RTC suit bare unit upward $1.00

** $1.45

Many other options are available “off the shelf” to suit other needs. Above is a basic selection only.

Step 4: Code

[code]

/*******************************************************

R.S.P. Humpleby 2014

Project - Adaptive counter can be tailored to any current machine.

Benefits :-

Capable of sending count data back to other locations for more accurate and reliable part counts.

Capable of shutting down machine at end of run for change over

Can tell operator when end of part run is done saving costs in "over run"

Can be mounted in less prone positions than current mechanical counters.

Long term cost savings.

More reliable.

Exceptionally flexible can be programmed to include additional functions on the same board such as machine tempratures, automated call lights, ethernet, data logging, etc.

Wide +5v to +20 maximum supply voltage.

Cheaper than mechanical counters.

Logs and time stamps will show where counters were reset or tampered with.

If operators are aware of this they may be less prone to "fudge" numbers which will result in better / more accurate counts.

Should also be possible to add feature to include bar / material type selection resulting in better stock levels of specific parts.

Can be set for either operator (unsecure)or maintenance (secure) increment change.

Sensor input currently shield for demonstration, but easily modified for multiple sources from inductive , capacitive, IR, microswitch, etc. etc.

This program currently set for bar shears with variable increment size ( can accomodate any increment from 1 to 32,767 see above ).

***********************************************************

known limitations:-

Upper count limit 32,767 due to 8 bit arithmatic (could use FLOAT to expand counter).

Stuck sensor may continue count but time stamps will show where this happened and this would occur on other electronic counters.

Suceptible to high electrical noise. Must be in screened / metal case in most applications.

Requires power supply within 10 foot of MCU.

EEPROM write limit 100,000 !!! at which point unit needs program to 4 new EEPROM locations (512 available)

TO DO *****************************************************

Add EEPROM RECOVER for count in the event of power failure

set up bundle size menu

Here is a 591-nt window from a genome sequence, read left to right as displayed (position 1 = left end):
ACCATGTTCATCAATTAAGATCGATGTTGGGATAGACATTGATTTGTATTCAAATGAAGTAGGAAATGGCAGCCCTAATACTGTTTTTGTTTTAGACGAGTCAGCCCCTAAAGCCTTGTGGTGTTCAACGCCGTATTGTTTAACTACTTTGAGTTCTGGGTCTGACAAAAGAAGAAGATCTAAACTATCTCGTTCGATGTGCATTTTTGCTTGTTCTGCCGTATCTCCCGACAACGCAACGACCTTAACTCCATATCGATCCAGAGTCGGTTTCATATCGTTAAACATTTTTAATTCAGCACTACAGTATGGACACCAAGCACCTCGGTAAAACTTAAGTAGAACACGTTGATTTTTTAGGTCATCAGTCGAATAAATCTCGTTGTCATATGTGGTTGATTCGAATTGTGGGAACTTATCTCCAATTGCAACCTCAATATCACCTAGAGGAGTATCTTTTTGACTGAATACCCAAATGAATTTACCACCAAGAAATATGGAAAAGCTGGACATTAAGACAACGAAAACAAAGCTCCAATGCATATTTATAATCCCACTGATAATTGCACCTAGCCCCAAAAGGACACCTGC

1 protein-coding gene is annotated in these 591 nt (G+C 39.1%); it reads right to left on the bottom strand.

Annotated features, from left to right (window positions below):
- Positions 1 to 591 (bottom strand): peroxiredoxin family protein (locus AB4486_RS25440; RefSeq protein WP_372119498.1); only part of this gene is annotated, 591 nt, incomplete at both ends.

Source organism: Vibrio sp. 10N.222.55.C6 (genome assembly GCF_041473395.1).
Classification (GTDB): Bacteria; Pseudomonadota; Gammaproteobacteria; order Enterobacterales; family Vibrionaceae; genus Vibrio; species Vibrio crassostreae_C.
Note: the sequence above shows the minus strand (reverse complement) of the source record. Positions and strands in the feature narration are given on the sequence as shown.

set up increment menu

***********************************************************

Revision

1.4 using string array.

Auto set increment to single for machines other than shear (defined by sting order).

Add EEPROM WRITE as per George suggestion

Add EEPROM CLEAR for legitimate reset (probably two points)

1.3 added Andrew suggestion of bundle countdown.

Added routine for pin high at bundle end. operator signal.

Added machine list (array) for future use.

1.2 included down count.

Added count increment and upper lower limits.

Improved serial output.

1.1 basic counter up function and reset only.

********************************************************/

#include // Display library

LiquidCrystal lcd(8, 13, 9, 4, 5, 6, 7); // select the pins used on the LCD panel

#include // EEPROM Functions

int bundle = 1000; // bundle size

int nm = 2; // selection of machine 0 = large shear, 1 = small shear etc etc

int lcd_key = 0; // set key initial value

int adc_key_in = 0; // set analog pin for key read

int count = 0; // count from zero

int inc = 50; // set counter increment ********** temp set to 50 for demo only **********

int deb = 300; // 1st debounce / false trigger factor (0.3 seconds)

int del2 = 100; // 2nd debounce / false trigger factor (0.1 seconds)

int led2 = 11; // use 11 as signal indicator for bundle end

int addr = 0; // set up for EEPROM write

int va5 = 1234; // set as an odd count for read back from EEPROM and transfer to bundle not currently used

int bd0 = ((EEPROM.read(0)*4)); // Read bundle value from EEPROM not currently used